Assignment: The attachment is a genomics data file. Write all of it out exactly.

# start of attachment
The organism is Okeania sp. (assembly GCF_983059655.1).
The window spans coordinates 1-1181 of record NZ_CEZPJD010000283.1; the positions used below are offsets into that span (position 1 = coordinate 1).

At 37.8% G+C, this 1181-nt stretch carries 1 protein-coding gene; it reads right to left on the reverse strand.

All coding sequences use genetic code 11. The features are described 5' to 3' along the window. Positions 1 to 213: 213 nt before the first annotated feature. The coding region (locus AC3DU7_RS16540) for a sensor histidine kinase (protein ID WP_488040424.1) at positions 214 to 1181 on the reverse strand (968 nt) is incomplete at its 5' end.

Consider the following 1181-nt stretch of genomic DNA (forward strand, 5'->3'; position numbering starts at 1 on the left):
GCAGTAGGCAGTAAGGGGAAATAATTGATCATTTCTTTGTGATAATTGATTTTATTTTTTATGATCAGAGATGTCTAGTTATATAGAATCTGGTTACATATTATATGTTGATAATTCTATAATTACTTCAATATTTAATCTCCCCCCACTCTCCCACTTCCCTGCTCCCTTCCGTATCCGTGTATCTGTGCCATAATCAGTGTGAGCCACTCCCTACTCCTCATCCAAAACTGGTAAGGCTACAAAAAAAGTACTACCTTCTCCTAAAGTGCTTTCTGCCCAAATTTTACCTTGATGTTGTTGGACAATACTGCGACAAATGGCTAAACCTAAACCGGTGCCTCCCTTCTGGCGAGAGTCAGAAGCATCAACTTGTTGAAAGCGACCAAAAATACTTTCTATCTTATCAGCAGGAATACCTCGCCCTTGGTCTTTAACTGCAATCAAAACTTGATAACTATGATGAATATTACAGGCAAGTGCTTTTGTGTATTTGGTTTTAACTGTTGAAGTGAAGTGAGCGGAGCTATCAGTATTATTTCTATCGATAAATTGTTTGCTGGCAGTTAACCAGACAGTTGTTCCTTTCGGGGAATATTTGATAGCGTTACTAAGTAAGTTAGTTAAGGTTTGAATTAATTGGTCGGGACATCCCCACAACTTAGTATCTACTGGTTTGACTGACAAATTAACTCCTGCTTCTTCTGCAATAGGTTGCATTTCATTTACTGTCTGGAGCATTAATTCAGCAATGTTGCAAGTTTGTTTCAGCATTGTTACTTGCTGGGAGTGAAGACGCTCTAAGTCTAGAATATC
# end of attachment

The organism is Okeania sp. (assembly GCF_983059655.1).
The window spans coordinates 1-1181 of record NZ_CEZPJD010000283.1; the positions used below are offsets into that span (position 1 = coordinate 1).

At 37.8% G+C, this 1181-nt stretch carries 1 protein-coding gene; it reads right to left on the reverse strand.

All coding sequences use genetic code 11. The features are described 5' to 3' along the window. Positions 1 to 213: 213 nt before the first annotated feature. The coding region (locus AC3DU7_RS16540) for a sensor histidine kinase (protein ID WP_488040424.1) at positions 214 to 1181 on the reverse strand (968 nt) is incomplete at its 5' end.

Consider the following 1181-nt stretch of genomic DNA (forward strand, 5'->3'; position numbering starts at 1 on the left):
GCAGTAGGCAGTAAGGGGAAATAATTGATCATTTCTTTGTGATAATTGATTTTATTTTTTATGATCAGAGATGTCTAGTTATATAGAATCTGGTTACATATTATATGTTGATAATTCTATAATTACTTCAATATTTAATCTCCCCCCACTCTCCCACTTCCCTGCTCCCTTCCGTATCCGTGTATCTGTGCCATAATCAGTGTGAGCCACTCCCTACTCCTCATCCAAAACTGGTAAGGCTACAAAAAAAGTACTACCTTCTCCTAAAGTGCTTTCTGCCCAAATTTTACCTTGATGTTGTTGGACAATACTGCGACAAATGGCTAAACCTAAACCGGTGCCTCCCTTCTGGCGAGAGTCAGAAGCATCAACTTGTTGAAAGCGACCAAAAATACTTTCTATCTTATCAGCAGGAATACCTCGCCCTTGGTCTTTAACTGCAATCAAAACTTGATAACTATGATGAATATTACAGGCAAGTGCTTTTGTGTATTTGGTTTTAACTGTTGAAGTGAAGTGAGCGGAGCTATCAGTATTATTTCTATCGATAAATTGTTTGCTGGCAGTTAACCAGACAGTTGTTCCTTTCGGGGAATATTTGATAGCGTTACTAAGTAAGTTAGTTAAGGTTTGAATTAATTGGTCGGGACATCCCCACAACTTAGTATCTACTGGTTTGACTGACAAATTAACTCCTGCTTCTTCTGCAATAGGTTGCATTTCATTTACTGTCTGGAGCATTAATTCAGCAATGTTGCAAGTTTGTTTCAGCATTGTTACTTGCTGGGAGTGAAGACGCTCTAAGTCTAGAATATC